At the age of twenty-nine, Elgar Enders "runs away" from home. This running away consists of buying a building in a black ghetto in the Park Slope section of Brooklyn. Initially his ... See full summary »
A major league star who is on the verge of breaking a record, meets a singer and they get married, but they have different goals, so they separate, jeopardizing his opportunity in sports and the possibility of making up with his wife.
Rebecca De Mornay,
Self-destructive and needy but wealthy teenager Harold is obsessed with death and spends his leisure time attending funerals, watching the demolition of buildings, visiting junkyards, simulating suicides trying to get the attention of his indifferent, snobbish and egocentric mother, and having sessions with his psychologist. When Harold meets the anarchic seventy-nine-year-old Maude at a funeral, they become friends and the old lady discloses other perspectives of the cycle of life for him. Meanwhile, his mother enlists him in a dating service and tries to force him to join the army. On the day of Maude's eightieth birthday, Harold proposes to her but he finds the truth about life at the end of hers. Written by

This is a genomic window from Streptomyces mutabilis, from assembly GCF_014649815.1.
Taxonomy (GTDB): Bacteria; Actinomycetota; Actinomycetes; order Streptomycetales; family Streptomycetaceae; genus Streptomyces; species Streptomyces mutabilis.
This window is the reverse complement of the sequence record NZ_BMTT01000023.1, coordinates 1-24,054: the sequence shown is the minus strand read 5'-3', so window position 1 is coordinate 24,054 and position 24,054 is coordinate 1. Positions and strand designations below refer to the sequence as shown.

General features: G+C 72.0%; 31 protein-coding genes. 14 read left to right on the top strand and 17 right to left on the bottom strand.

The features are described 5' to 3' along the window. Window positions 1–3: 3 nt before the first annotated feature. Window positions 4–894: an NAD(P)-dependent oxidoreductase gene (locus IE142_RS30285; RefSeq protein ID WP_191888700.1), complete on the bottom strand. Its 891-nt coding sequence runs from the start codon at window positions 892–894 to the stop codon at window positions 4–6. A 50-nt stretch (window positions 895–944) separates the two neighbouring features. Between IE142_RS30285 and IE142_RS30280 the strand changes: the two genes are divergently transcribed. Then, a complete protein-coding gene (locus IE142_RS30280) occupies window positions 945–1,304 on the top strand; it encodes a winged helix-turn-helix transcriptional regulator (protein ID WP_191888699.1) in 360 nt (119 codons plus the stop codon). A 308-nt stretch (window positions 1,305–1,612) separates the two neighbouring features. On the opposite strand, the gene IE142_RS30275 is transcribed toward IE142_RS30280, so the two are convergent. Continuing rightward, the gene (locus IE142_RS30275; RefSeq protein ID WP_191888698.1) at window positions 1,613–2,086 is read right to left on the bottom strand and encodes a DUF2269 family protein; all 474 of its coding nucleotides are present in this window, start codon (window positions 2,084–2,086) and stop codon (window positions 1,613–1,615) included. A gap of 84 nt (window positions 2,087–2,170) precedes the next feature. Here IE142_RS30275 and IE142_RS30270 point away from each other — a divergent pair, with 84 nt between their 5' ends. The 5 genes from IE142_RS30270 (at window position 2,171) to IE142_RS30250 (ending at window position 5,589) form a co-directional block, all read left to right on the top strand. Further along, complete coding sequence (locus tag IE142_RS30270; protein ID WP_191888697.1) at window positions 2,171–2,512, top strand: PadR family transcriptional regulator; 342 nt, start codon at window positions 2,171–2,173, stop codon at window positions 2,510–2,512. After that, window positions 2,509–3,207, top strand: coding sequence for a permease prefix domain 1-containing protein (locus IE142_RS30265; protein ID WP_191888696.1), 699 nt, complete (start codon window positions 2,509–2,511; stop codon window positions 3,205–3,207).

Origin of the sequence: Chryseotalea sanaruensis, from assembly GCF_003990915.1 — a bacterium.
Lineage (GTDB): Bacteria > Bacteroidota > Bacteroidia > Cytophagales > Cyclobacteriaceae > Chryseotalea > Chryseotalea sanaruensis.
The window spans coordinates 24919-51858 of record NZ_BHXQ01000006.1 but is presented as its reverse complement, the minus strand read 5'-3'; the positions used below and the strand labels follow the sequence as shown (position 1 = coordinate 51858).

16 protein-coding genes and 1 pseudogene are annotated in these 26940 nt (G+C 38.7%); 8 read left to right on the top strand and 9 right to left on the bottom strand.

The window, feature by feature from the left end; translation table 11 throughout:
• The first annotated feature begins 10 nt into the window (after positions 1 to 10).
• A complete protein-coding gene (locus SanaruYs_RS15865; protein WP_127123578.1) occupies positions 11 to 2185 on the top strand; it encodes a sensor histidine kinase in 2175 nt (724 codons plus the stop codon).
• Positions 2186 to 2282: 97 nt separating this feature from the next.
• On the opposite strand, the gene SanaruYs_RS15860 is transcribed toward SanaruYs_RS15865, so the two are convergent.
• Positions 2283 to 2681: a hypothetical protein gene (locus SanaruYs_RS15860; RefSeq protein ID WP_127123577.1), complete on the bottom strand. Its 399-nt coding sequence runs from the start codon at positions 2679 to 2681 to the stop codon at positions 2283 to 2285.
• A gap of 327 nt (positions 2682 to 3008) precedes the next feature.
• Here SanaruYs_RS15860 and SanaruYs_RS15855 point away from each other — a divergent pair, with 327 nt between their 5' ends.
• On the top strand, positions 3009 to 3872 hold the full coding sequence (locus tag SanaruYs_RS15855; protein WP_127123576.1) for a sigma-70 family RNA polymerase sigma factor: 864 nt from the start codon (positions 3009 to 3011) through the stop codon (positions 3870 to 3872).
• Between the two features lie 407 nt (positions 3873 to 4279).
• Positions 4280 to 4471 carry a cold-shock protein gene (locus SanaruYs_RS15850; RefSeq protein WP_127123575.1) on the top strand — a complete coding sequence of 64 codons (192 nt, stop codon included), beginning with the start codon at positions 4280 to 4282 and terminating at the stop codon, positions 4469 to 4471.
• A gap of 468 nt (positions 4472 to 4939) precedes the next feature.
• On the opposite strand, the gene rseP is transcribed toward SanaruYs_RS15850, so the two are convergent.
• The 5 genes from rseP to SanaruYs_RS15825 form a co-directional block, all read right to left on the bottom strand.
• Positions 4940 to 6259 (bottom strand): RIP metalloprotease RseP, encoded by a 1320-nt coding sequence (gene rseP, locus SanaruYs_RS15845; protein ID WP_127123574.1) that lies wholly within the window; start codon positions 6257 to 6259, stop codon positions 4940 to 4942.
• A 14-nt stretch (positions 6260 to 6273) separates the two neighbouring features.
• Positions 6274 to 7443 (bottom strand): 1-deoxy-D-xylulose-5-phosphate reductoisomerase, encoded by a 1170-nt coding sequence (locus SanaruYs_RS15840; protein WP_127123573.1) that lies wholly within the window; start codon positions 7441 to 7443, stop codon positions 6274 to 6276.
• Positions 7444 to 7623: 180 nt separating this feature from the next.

Claudio Carvalho, Rio de Janeiro, Brazil
When Maude pulls the banjo out of a cabinet, you see the reflection of crew and lights. See more »
[after spotting Harold hanging from a noose in the living room]
I suppose you think that's very funny, Harold... Oh, dinner at eight, Harold. And do try and be a little more vivacious.
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A 'tour de force' of a film and one of Hal Ashby's best films
'Harold & Maude' is one of those 'sleeper' films that just seems to resonate that bit more with every passing year. Harold, played by the criminally under-utilized Bud Cort, is the quintessential disaffected rich kid wanting to find some meaning in a vacuous life who hooks up with the devil-may-care Maude through their mutual love of attending funerals (Joyce's word 'fun-for-all' springs readily to mind in those scenes). There is plenty to love about this film, the slower pace and the lampooning of easy targets, the 'gung-ho' military uncle and the fetishist priest for example. Here is a film that really stands up well to repeated viewings.
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